Posted by Leontist Fizer

In the 80's I was fortunate enough to get a huge glimpse of what I wanted to do later on in life without knowing what it was at the time, which allowed me to be what I was... A movie fan. I quickly became enamored down the line with good writing and brilliant storytelling. Nowadays it seems like we're decades away from the known dominant lone writer of a feature comedy outside of Judd Apatow and Kevin Smith. What other writers work can you identify while watching a movie without seeing the credits? It seems like every time I check out the credits on the web of a mid to big budget comedy nowadays, I see that 3-4 writers collaborated on writing the script. Like John Hughes once said, "I think writing is a one man show".

Which brings me to my premise. Someone very dear to me asked me a question after she read an article... Apparently, there is a rumor circulating that writing a comedy can't be a one-person show anymore. By any means am I knocking those who collaborate with fellow writers on projects. If you have a friend, partner or was paired with someone that truly share your vision by a studio... By all means "do you", but I fail to believe that a single writer can't write a good comedy anymore.

I tried to be keen and google a list of great comedies written by one writer, and I found not one (this is a challenge to you. List comedies you know of in the comments below!) Are there any lone current comedy writers that peeked our interest with a good story, tasteful antidotes, and left us with great memorable characters that were funny as hell too? I'm not talking stupid one liners and fart jokes. So, since I didn't see a list, I thought I'd create my own! Let's start off with the man himself.... A Chicago guy, the late great John Hughes, writer of Mr. Mom and National Lampoon's Vacation, his earlier films. I remember only being 8 years old back in '84 and was still able to follow the concepts of those movies. They had crisp dialogues with colorful characters along with plots that a lot of us were able to relate too (I hated our family road trips to Michigan). The soap parody in Mr. Mom was priceless, or how about the first supermarket experience? It had all the minor subtleties you would undergo and be exposed too as a first timer in the 80's like: the wobbly wheel on the shopping cart, the endless list of a plethora of lunch meats and cheeses which now are labeled in the deli sections of our markets today, and the typical "male" proclivities as we stumble through our mediocrities outside of our man-caves to do what was called "women's work".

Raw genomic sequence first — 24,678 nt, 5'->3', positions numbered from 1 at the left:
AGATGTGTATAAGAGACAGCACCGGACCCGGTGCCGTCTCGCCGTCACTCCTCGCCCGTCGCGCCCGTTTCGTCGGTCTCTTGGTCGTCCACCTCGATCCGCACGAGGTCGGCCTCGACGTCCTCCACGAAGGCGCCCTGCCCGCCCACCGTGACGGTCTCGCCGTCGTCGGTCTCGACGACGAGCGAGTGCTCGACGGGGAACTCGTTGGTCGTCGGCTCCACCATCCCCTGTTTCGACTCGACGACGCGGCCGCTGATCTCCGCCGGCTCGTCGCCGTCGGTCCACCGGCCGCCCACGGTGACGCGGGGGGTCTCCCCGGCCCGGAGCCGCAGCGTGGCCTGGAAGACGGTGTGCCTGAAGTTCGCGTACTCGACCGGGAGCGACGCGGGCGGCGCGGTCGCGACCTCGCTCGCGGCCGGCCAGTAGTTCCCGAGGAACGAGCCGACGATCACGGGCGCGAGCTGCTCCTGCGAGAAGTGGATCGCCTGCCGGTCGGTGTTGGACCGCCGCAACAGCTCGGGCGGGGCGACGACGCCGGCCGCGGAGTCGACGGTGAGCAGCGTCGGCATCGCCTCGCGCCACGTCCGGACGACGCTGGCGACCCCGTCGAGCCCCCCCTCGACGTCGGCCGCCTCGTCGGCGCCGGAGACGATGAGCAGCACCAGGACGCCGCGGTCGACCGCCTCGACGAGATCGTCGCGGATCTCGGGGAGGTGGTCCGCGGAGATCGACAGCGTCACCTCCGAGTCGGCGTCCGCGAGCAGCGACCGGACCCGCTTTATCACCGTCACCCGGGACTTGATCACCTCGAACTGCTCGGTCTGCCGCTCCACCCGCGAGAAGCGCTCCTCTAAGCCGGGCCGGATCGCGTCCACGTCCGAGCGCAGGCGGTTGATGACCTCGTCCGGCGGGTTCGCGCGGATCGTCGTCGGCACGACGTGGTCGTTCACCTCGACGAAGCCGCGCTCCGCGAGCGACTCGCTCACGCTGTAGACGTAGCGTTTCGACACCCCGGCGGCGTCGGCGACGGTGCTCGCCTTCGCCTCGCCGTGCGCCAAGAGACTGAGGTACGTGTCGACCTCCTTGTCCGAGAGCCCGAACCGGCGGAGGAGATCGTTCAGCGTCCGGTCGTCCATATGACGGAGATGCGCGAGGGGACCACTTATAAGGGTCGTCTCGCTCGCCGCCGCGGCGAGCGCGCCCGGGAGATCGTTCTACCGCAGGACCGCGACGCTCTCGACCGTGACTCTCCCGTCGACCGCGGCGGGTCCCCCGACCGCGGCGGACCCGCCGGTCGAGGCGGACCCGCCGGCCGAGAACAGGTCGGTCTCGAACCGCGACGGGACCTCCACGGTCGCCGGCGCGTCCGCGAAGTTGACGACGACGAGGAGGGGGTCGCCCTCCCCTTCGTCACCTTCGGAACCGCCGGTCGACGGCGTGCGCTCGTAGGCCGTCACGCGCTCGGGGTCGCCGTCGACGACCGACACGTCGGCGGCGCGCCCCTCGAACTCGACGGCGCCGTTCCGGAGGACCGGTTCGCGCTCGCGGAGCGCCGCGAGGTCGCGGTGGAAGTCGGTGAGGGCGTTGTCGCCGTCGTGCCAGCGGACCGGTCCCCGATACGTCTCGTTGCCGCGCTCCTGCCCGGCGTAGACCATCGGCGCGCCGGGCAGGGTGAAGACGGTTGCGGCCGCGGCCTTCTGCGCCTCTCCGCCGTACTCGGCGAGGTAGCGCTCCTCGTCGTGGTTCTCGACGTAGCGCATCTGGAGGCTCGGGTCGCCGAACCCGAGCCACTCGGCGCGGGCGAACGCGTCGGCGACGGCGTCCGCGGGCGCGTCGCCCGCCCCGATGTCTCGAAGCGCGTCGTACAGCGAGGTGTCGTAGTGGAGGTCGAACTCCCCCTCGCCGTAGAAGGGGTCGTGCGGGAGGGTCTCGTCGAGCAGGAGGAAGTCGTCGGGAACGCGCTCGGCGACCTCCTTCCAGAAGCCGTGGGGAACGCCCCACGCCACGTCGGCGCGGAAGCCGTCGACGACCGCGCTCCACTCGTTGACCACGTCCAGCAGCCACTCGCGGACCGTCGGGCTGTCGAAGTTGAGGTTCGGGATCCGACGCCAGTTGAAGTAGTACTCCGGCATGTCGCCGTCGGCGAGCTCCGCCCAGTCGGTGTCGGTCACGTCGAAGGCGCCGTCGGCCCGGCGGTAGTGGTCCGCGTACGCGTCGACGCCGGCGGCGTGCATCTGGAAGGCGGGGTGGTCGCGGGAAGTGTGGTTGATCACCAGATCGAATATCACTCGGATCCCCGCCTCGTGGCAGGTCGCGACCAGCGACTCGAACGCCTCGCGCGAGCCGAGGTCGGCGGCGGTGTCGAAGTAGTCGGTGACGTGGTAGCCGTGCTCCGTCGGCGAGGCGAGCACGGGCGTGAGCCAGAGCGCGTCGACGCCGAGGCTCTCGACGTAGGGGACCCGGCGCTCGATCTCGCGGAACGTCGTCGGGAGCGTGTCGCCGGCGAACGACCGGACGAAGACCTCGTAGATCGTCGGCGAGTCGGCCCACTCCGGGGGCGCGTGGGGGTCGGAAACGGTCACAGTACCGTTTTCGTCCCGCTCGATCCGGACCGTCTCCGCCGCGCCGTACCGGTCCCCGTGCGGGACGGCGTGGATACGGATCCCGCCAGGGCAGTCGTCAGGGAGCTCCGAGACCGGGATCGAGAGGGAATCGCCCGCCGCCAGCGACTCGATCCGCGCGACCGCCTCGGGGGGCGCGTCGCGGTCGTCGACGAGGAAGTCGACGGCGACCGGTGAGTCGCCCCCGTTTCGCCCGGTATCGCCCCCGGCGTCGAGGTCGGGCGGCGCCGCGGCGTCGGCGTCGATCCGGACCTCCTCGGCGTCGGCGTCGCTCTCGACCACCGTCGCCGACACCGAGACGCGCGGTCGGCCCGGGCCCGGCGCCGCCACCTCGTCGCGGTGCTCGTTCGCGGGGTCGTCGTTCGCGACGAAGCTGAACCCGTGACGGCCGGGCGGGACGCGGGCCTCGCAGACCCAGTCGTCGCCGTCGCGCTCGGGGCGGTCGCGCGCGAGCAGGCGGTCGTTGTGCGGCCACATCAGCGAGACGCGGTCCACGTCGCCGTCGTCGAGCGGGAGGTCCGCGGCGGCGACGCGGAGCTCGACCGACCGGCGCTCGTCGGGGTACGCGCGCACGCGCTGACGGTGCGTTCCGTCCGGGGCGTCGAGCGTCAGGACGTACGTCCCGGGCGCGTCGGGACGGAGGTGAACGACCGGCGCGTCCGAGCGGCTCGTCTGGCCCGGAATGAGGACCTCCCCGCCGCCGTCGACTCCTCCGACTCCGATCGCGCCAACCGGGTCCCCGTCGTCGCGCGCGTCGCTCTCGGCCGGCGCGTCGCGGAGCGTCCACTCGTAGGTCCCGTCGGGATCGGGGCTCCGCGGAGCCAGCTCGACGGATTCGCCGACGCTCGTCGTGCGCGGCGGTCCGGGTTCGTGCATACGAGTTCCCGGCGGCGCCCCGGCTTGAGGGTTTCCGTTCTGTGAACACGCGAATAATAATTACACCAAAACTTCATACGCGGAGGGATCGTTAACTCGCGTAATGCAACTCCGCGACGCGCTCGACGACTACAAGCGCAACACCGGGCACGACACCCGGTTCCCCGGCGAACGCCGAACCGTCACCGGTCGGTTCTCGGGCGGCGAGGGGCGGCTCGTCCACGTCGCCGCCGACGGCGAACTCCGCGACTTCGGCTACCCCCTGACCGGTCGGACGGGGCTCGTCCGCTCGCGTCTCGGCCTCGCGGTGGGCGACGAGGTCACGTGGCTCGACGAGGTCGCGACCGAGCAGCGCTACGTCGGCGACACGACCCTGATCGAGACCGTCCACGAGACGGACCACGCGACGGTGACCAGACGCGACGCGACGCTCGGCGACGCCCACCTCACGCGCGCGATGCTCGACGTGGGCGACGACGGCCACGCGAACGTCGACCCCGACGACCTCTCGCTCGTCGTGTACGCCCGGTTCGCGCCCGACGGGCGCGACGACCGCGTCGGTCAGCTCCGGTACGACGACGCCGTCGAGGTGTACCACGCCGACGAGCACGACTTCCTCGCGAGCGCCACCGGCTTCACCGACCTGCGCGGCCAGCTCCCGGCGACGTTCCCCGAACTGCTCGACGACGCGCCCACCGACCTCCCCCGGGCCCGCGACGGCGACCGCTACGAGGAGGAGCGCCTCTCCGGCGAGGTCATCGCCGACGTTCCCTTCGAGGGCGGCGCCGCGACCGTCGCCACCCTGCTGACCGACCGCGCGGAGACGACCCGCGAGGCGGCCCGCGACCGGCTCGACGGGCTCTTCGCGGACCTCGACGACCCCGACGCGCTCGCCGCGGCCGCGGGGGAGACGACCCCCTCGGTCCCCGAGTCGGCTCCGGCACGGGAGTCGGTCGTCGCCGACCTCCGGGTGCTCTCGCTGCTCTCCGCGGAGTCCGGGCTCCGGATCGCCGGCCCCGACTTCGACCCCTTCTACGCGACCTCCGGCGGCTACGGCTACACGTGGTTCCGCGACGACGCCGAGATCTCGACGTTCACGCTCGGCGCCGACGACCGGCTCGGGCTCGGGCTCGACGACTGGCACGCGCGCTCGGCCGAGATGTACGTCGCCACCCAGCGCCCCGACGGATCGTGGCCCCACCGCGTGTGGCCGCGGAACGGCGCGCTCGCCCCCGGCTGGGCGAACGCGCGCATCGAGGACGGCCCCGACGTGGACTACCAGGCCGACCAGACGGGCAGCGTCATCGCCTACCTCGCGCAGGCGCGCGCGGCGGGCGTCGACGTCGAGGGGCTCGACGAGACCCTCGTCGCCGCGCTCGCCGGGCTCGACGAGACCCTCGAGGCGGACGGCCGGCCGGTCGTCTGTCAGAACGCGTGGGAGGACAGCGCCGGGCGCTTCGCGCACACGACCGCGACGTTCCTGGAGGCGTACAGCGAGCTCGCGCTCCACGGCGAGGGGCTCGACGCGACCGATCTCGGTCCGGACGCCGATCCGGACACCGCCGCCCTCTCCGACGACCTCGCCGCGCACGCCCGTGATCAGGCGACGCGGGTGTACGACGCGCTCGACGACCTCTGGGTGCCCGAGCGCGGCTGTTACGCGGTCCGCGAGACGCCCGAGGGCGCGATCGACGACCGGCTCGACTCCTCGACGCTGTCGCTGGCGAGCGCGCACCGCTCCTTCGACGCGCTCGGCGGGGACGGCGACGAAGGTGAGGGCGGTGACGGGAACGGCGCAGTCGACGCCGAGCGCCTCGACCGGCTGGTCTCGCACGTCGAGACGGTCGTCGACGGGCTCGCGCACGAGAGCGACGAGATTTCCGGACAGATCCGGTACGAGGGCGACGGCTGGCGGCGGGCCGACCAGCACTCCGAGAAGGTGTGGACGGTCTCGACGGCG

Lampoon's Vacation was my comfort movie for a while, my Blanky. My go-to movie that would always make me laugh. The most laugh out loud moment to me is when Clark is dancing coyly with this alluring woman that's far off, pantomiming with each other using the cheapest of all processed lunch meats as a tool in his seduction of harmless, wishful fornication while his family sits in the background noticing that their sandwiches have been doused with something disgusting. Genius!!

Here's the clip from the film!

With time others became my favorite. As I got older Sixteen Candles ("No more yanky my wanky. The Donger needs food!"), Weird Science, The Breakfast Club, and Ferris Bueller's Day Off. But, let's stick with the great comedies that were written by individuals...